Cross-Site Scripting, or XSS, allows cybercriminals to inject their own code inside a webpage.
On a desktop or laptop, you can actually run code right now using the console in your browser's dev tools and calling the alert() function.
No console for you.
Think about it like this: if you were using a public computer, say, at a library, and someone forgot to sign out of their YouTube account, what's the worst you could do?
Now let's suppose that video descriptions on YouTube had an XSS vulnerability. What would this mean?
Let's attack that description.
As a result, every time somebody sees the video, the script would automatically run in the browser, doing whatever the attacker wanted, such as asking for your password, writing a hilarious comment or as I'm showing you today: clicking SMASHING that like button.
<script>//and some code</script>
All you need is code; code is all you need.
Most of the time security researchers demonstrate XSS by opening an alert box in the browser like this.
After all they can't just go around exploiting users every time they find a vulnerability. You know, because of rules and morals and... prison.
But here's the problem: most engineering teams get “alert fatigue” and become desensitized to XSS because they've never seen the full impact that it can have. As a result, they can't fully grasp just how dangerous and damaging XSS attacks can be. That is, unless they've already been hacked.
If you right-click the like button on a YouTube video and select the inspect option you'll see the HTML code used to create that exact button.
You'll also see that the button has an attribute called
aria-label set equal to the words
like this video
and so on.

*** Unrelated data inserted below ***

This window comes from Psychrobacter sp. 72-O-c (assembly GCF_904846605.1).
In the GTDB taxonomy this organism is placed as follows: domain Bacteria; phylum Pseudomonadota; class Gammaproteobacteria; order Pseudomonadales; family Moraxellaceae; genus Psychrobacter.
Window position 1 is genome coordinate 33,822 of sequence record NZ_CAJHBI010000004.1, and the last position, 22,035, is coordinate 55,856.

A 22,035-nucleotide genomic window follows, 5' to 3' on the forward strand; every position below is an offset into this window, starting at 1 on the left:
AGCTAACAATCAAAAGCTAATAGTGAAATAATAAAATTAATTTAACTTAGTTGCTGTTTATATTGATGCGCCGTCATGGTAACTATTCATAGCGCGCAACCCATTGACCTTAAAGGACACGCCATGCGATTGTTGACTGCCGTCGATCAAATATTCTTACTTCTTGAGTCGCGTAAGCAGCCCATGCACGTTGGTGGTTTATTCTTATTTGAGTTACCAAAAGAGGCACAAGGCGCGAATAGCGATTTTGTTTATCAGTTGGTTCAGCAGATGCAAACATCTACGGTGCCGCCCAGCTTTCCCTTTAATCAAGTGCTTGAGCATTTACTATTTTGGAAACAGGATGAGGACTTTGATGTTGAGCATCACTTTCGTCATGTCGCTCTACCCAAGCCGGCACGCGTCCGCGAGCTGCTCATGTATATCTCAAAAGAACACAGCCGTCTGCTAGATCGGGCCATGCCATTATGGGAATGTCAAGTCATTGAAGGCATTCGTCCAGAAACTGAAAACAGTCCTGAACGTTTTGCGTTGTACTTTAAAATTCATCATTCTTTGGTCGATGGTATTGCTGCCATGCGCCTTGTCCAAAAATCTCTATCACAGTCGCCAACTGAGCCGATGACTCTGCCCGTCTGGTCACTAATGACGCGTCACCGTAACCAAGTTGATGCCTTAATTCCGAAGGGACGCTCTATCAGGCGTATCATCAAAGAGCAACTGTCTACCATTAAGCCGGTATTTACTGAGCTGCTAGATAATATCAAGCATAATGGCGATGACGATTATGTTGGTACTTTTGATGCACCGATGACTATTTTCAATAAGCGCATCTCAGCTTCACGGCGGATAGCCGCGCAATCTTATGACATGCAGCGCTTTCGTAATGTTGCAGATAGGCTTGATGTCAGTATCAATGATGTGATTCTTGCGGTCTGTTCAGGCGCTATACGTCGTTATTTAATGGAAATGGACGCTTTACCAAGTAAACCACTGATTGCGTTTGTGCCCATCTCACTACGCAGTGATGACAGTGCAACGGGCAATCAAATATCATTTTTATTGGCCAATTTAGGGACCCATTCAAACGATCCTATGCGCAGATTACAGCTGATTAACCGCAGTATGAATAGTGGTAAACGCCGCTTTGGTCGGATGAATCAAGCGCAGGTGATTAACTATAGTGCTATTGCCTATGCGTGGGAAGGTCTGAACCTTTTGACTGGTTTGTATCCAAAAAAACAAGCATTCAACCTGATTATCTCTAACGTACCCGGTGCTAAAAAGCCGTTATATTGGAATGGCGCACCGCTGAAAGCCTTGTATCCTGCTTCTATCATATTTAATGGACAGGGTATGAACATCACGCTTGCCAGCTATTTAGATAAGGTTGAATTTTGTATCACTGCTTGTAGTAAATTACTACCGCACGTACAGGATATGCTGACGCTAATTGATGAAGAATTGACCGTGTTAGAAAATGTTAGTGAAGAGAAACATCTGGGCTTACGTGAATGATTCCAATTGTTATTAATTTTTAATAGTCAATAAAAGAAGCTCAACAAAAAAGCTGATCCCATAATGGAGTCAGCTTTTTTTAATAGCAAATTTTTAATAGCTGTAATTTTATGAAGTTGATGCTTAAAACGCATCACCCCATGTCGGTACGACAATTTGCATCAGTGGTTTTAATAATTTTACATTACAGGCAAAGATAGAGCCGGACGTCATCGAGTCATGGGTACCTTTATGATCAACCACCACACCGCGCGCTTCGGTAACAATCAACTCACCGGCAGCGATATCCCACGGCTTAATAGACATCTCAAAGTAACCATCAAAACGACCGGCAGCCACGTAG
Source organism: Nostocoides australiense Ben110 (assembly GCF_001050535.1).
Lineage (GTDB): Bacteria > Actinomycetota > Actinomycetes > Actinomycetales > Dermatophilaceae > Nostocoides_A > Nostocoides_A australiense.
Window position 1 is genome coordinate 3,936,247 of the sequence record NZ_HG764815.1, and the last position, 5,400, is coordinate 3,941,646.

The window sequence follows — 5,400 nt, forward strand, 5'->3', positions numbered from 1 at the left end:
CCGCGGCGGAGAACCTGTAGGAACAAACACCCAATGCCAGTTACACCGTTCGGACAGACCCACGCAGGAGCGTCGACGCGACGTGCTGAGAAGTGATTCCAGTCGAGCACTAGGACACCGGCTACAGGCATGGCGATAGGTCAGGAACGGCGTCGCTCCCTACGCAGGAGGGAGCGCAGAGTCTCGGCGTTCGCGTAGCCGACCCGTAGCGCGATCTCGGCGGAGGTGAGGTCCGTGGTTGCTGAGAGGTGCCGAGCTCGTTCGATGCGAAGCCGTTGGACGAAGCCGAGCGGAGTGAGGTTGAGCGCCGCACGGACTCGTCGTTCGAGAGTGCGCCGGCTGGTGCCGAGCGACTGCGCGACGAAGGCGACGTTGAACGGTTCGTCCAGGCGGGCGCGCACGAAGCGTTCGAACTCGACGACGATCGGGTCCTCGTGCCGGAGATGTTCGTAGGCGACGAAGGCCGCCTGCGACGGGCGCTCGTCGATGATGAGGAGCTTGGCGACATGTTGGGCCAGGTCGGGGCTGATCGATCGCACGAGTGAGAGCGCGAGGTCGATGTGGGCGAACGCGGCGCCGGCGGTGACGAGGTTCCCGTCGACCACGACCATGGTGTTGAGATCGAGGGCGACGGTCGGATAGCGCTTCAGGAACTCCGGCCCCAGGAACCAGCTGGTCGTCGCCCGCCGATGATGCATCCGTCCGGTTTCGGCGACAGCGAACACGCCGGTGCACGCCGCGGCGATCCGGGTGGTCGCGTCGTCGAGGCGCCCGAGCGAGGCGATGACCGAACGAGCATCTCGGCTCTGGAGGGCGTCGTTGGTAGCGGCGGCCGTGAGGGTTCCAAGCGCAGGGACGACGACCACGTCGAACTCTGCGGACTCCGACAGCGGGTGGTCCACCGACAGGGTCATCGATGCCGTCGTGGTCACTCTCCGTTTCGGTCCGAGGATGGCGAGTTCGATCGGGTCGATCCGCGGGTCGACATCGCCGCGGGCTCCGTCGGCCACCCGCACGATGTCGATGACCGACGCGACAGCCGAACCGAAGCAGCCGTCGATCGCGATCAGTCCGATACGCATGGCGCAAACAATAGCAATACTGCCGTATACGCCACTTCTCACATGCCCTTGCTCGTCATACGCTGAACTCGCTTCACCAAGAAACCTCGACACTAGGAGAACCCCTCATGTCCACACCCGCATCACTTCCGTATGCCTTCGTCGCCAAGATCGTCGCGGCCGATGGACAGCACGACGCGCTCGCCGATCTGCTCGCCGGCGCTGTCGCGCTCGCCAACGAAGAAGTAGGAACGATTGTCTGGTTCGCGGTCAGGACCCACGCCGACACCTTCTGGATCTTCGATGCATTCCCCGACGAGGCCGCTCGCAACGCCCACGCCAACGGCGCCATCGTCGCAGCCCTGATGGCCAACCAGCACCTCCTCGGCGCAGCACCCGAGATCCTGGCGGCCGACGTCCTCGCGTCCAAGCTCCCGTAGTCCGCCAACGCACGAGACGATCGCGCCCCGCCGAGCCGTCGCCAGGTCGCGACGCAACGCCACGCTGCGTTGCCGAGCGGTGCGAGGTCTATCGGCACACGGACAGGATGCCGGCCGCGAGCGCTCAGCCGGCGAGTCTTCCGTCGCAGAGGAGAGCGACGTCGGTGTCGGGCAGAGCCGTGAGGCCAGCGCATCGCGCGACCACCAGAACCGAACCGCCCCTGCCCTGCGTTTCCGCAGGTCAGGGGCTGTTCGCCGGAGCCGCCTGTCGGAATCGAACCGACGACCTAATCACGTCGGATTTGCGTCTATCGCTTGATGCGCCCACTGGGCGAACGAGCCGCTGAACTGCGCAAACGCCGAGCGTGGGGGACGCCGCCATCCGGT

This thingy right here.
Protip: don't get into the habit of pasting random, sketchy code inside your console to avoid self-xss.
button = document.querySelector('button[aria-label^="like"]')
give me the first:
button you find:
with an aria-label attribute:
starting with like:
and let's name it button:
Now remember, this is important, YouTubers don't click, so lets type:
button.smash = button.click
Now all that's left is to SMASH that like button with:
It's really that easy.
If an attacker can inject script into YouTube this is all the code that script would need to force users to automatically like the video:
Obviously there's much worse that can be done here if you did find an XSS vulnerability in YouTube. That said, I would suggest working responsibly with Google and they'll pay you lots of money through their reward program instead of trying to exploit users and going to prison.
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Cross-Site Scripting (XSS) is the #1 most common appsec vulnerability that allows attackers to steal private data, hijack accounts and spread ransomware on your sites. This course teaches students to:
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Create, analyze and stop malicious exploits used by criminal hackers.
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